The word we find translated as “Train” is actually used only 5 times in the entire Old Testament. We think of it in terms of teaching or instruction, but the Hebrew language has specific words for both of those expressions and neither of them gets used in this instance. The Hebrew word for teaching is used 109 times in the OT; the word for instruct or instruction is used 43 times and in some of those cases it is properly translated as chastise or correct, which sounds a lot like the way we think of the word translated as “train” in our Proverbs passage.

But the word in Proverbs is an entirely different word and it’s used on a very limited basis, which may imply that it has a very specific meaning as well. The Hebrew pronunciation is “Kha-nack” with an emphasis on the first syllable. In every use, other than the Proverbs passage, it is translated as dedicate. It’s used twice in one verse and in two other passages that each record the same event. If we’re doing math, that’s 4 appearances, but only 2 reference points, making it even more rare. One reference point involves dedicating a person’s house; the other mentions Solomon’s dedication of the newly built temple. In neither instance is there any instruction going on, only the idea that something is being formally set aside as having a unique raison d’être.

The second phrase, “in the way,” is a lot more common. It’s used 705 times and always refers to a path, a direction, or a journey. I think we pick up Solomon’s drift a little easier with that phrase. The next, however, is another reference that is actually pretty cool.

The phrase, “he should go,” is one that we read with the implication that we, as parents, are choosing the proper path for the child and are therefore responsible for providing progressive direction. Thus begins the responsibility of parenthood. Determine the life that your child should lead and ensure that they fulfill your dreams. If their square peg-ness doesn’t fit the round hole that you’ve chosen, pound harder, dear parent… pound harder.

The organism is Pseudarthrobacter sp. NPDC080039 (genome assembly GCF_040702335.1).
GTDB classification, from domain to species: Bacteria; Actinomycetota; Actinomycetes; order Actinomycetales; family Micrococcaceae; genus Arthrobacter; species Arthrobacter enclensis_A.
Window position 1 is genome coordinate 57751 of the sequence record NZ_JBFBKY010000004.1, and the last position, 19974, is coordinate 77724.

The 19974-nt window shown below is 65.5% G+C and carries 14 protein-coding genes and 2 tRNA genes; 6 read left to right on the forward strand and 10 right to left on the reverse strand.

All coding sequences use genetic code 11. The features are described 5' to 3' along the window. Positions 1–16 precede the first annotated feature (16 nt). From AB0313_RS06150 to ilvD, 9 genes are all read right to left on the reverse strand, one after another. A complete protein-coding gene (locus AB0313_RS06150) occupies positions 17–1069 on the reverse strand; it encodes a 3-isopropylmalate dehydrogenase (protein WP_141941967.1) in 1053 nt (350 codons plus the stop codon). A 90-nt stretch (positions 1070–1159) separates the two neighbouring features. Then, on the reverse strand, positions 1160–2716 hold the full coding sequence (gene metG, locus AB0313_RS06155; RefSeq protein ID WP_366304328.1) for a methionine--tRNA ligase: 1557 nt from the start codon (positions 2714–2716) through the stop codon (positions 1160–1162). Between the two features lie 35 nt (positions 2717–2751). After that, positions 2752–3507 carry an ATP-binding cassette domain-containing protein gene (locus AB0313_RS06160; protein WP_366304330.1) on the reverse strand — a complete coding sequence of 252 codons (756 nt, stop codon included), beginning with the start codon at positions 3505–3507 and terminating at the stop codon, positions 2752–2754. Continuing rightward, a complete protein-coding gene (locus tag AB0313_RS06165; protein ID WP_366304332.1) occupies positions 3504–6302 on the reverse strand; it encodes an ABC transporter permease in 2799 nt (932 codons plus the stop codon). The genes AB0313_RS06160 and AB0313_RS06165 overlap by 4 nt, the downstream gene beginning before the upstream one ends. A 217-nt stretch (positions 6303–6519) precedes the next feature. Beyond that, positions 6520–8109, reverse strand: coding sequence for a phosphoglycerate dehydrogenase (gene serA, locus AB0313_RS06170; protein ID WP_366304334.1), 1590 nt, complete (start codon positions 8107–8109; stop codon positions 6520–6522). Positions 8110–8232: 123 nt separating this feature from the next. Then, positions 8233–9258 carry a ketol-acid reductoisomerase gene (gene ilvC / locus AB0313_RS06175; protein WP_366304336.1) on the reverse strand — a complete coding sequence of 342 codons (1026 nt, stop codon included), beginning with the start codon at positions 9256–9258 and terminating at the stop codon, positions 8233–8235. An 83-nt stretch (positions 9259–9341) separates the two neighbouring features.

Wow, nothing like being inspired by the thought of butting heads with your children, until one of you breaks, to make you look forward to parenthood. Yes, we should help them grasp the concept of right and wrong, but I’m not sure that forcing a child to play baseball, when they’d rather be planting a garden or looking at tardigrades under a microscope is living out Solomon’s assertion.

The word that gets translated into the phrase, “he should go,” is actually one of the more commonly used words in the Old Testament and it simply means opening. It’s translated as “mouth” as in mouth of a river, mouth of a person, and even mouth of the earth over 300 times. It’s translated as the “edge” of a sword 35 times. And, the one that really piqued my interest, it’s translated as “hole” 6 times. In those cases, it not only refers to the hole itself, but also talks about stitching around the hole so that it doesn’t unravel. Ha! There’s a button hole in the Bible and I found it.

If we were to string the three phrases together, our passage could just as easily, and accurately, be translated: “Dedicate your child to the journey of the hole.”

That’s exactly what I found in that library as an 8 year old… a hole. I found something to which I was instinctively drawn, something that brought with it comfort and enjoyment, something that captured my attention and pulled me along life’s journey. I discovered a passion.

Quick Links to Mark’s Books on Amazon:

Mark D. Combs
Don’t Forget Your Cape
Mark D. Combs
Mark D. Combs

Comments are closed.